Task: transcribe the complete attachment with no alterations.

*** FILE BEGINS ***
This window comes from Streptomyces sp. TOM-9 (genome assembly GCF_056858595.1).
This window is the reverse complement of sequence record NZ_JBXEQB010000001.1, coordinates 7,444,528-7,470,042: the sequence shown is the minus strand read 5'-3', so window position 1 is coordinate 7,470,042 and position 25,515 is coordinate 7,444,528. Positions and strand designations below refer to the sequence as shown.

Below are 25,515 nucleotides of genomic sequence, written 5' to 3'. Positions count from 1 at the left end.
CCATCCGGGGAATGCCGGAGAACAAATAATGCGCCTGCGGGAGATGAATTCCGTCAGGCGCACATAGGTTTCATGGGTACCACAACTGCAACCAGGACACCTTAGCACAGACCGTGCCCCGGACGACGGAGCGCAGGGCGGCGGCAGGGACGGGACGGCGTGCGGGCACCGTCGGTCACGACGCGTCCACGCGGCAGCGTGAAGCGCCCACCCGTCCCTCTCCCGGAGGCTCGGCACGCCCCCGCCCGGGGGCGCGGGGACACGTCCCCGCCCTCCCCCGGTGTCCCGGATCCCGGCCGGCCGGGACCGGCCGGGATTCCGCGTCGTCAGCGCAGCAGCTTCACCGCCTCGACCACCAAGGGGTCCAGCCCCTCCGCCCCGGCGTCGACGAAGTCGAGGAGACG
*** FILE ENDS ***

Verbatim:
This window comes from Streptomyces sp. TOM-9 (genome assembly GCF_056858595.1).
This window is the reverse complement of sequence record NZ_JBXEQB010000001.1, coordinates 7,444,528-7,470,042: the sequence shown is the minus strand read 5'-3', so window position 1 is coordinate 7,470,042 and position 25,515 is coordinate 7,444,528. Positions and strand designations below refer to the sequence as shown.

Below are 25,515 nucleotides of genomic sequence, written 5' to 3'. Positions count from 1 at the left end.
CCATCCGGGGAATGCCGGAGAACAAATAATGCGCCTGCGGGAGATGAATTCCGTCAGGCGCACATAGGTTTCATGGGTACCACAACTGCAACCAGGACACCTTAGCACAGACCGTGCCCCGGACGACGGAGCGCAGGGCGGCGGCAGGGACGGGACGGCGTGCGGGCACCGTCGGTCACGACGCGTCCACGCGGCAGCGTGAAGCGCCCACCCGTCCCTCTCCCGGAGGCTCGGCACGCCCCCGCCCGGGGGCGCGGGGACACGTCCCCGCCCTCCCCCGGTGTCCCGGATCCCGGCCGGCCGGGACCGGCCGGGATTCCGCGTCGTCAGCGCAGCAGCTTCACCGCCTCGACCACCAAGGGGTCCAGCCCCTCCGCCCCGGCGTCGACGAAGTCGAGGAGACG